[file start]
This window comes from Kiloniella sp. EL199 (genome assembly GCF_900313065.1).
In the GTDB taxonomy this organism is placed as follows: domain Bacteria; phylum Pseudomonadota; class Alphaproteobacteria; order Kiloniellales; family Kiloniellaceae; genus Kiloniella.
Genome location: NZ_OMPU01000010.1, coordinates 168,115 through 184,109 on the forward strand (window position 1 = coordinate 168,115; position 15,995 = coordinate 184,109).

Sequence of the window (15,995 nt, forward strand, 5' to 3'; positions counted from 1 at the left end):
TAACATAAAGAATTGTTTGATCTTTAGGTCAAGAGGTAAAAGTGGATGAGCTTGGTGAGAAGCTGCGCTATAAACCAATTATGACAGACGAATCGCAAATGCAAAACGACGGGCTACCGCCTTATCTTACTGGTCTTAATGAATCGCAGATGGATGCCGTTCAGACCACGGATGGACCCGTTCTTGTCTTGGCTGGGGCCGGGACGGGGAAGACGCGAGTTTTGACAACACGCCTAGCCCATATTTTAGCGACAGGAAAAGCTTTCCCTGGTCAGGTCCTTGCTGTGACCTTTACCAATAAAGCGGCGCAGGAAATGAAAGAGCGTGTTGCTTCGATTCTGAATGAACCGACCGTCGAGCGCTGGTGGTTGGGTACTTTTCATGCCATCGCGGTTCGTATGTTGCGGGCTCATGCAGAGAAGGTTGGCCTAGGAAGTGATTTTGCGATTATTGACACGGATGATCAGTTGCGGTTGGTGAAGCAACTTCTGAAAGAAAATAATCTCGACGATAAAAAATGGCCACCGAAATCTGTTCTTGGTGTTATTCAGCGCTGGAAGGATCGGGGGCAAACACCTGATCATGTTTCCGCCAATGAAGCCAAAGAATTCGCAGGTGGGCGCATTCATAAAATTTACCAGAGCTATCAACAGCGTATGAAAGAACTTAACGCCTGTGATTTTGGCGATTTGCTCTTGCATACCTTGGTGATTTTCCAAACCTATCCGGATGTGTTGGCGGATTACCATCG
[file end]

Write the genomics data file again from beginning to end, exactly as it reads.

This window comes from Kiloniella sp. EL199 (genome assembly GCF_900313065.1).
In the GTDB taxonomy this organism is placed as follows: domain Bacteria; phylum Pseudomonadota; class Alphaproteobacteria; order Kiloniellales; family Kiloniellaceae; genus Kiloniella.
Genome location: NZ_OMPU01000010.1, coordinates 168,115 through 184,109 on the forward strand (window position 1 = coordinate 168,115; position 15,995 = coordinate 184,109).

Sequence of the window (15,995 nt, forward strand, 5' to 3'; positions counted from 1 at the left end):
TAACATAAAGAATTGTTTGATCTTTAGGTCAAGAGGTAAAAGTGGATGAGCTTGGTGAGAAGCTGCGCTATAAACCAATTATGACAGACGAATCGCAAATGCAAAACGACGGGCTACCGCCTTATCTTACTGGTCTTAATGAATCGCAGATGGATGCCGTTCAGACCACGGATGGACCCGTTCTTGTCTTGGCTGGGGCCGGGACGGGGAAGACGCGAGTTTTGACAACACGCCTAGCCCATATTTTAGCGACAGGAAAAGCTTTCCCTGGTCAGGTCCTTGCTGTGACCTTTACCAATAAAGCGGCGCAGGAAATGAAAGAGCGTGTTGCTTCGATTCTGAATGAACCGACCGTCGAGCGCTGGTGGTTGGGTACTTTTCATGCCATCGCGGTTCGTATGTTGCGGGCTCATGCAGAGAAGGTTGGCCTAGGAAGTGATTTTGCGATTATTGACACGGATGATCAGTTGCGGTTGGTGAAGCAACTTCTGAAAGAAAATAATCTCGACGATAAAAAATGGCCACCGAAATCTGTTCTTGGTGTTATTCAGCGCTGGAAGGATCGGGGGCAAACACCTGATCATGTTTCCGCCAATGAAGCCAAAGAATTCGCAGGTGGGCGCATTCATAAAATTTACCAGAGCTATCAACAGCGTATGAAAGAACTTAACGCCTGTGATTTTGGCGATTTGCTCTTGCATACCTTGGTGATTTTCCAAACCTATCCGGATGTGTTGGCGGATTACCATCG